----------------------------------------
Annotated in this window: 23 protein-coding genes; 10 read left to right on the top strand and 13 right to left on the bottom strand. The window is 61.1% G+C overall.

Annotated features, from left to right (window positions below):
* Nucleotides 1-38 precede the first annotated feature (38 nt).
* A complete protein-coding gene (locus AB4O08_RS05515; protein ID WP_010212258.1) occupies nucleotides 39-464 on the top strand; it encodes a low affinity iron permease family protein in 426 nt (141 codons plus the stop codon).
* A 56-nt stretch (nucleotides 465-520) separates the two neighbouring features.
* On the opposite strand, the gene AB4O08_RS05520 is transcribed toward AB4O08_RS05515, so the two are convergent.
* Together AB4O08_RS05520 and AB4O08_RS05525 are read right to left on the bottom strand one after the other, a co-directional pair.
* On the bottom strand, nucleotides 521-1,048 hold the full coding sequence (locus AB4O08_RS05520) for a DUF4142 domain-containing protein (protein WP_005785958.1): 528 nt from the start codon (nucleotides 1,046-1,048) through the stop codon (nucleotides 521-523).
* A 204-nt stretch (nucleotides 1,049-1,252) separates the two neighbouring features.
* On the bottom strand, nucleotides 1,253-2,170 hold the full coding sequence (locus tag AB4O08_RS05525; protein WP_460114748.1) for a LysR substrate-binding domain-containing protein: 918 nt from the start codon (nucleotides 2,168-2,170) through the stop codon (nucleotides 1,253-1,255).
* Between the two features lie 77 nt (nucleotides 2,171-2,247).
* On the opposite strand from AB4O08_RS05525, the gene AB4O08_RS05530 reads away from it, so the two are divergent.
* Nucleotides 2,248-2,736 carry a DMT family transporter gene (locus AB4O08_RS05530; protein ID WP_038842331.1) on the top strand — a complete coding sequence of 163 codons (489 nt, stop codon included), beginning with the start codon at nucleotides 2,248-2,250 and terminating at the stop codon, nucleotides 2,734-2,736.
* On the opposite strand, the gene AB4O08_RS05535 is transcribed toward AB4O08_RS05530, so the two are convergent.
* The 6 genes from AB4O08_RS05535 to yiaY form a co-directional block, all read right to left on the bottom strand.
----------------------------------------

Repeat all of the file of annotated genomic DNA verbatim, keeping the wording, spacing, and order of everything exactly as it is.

Annotated in this window: 23 protein-coding genes; 10 read left to right on the top strand and 13 right to left on the bottom strand. The window is 61.1% G+C overall.

Annotated features, from left to right (window positions below):
* Nucleotides 1-38 precede the first annotated feature (38 nt).
* A complete protein-coding gene (locus AB4O08_RS05515; protein ID WP_010212258.1) occupies nucleotides 39-464 on the top strand; it encodes a low affinity iron permease family protein in 426 nt (141 codons plus the stop codon).
* A 56-nt stretch (nucleotides 465-520) separates the two neighbouring features.
* On the opposite strand, the gene AB4O08_RS05520 is transcribed toward AB4O08_RS05515, so the two are convergent.
* Together AB4O08_RS05520 and AB4O08_RS05525 are read right to left on the bottom strand one after the other, a co-directional pair.
* On the bottom strand, nucleotides 521-1,048 hold the full coding sequence (locus AB4O08_RS05520) for a DUF4142 domain-containing protein (protein WP_005785958.1): 528 nt from the start codon (nucleotides 1,046-1,048) through the stop codon (nucleotides 521-523).
* A 204-nt stretch (nucleotides 1,049-1,252) separates the two neighbouring features.
* On the bottom strand, nucleotides 1,253-2,170 hold the full coding sequence (locus tag AB4O08_RS05525; protein WP_460114748.1) for a LysR substrate-binding domain-containing protein: 918 nt from the start codon (nucleotides 2,168-2,170) through the stop codon (nucleotides 1,253-1,255).
* Between the two features lie 77 nt (nucleotides 2,171-2,247).
* On the opposite strand from AB4O08_RS05525, the gene AB4O08_RS05530 reads away from it, so the two are divergent.
* Nucleotides 2,248-2,736 carry a DMT family transporter gene (locus AB4O08_RS05530; protein ID WP_038842331.1) on the top strand — a complete coding sequence of 163 codons (489 nt, stop codon included), beginning with the start codon at nucleotides 2,248-2,250 and terminating at the stop codon, nucleotides 2,734-2,736.
* On the opposite strand, the gene AB4O08_RS05535 is transcribed toward AB4O08_RS05530, so the two are convergent.
* The 6 genes from AB4O08_RS05535 to yiaY form a co-directional block, all read right to left on the bottom strand.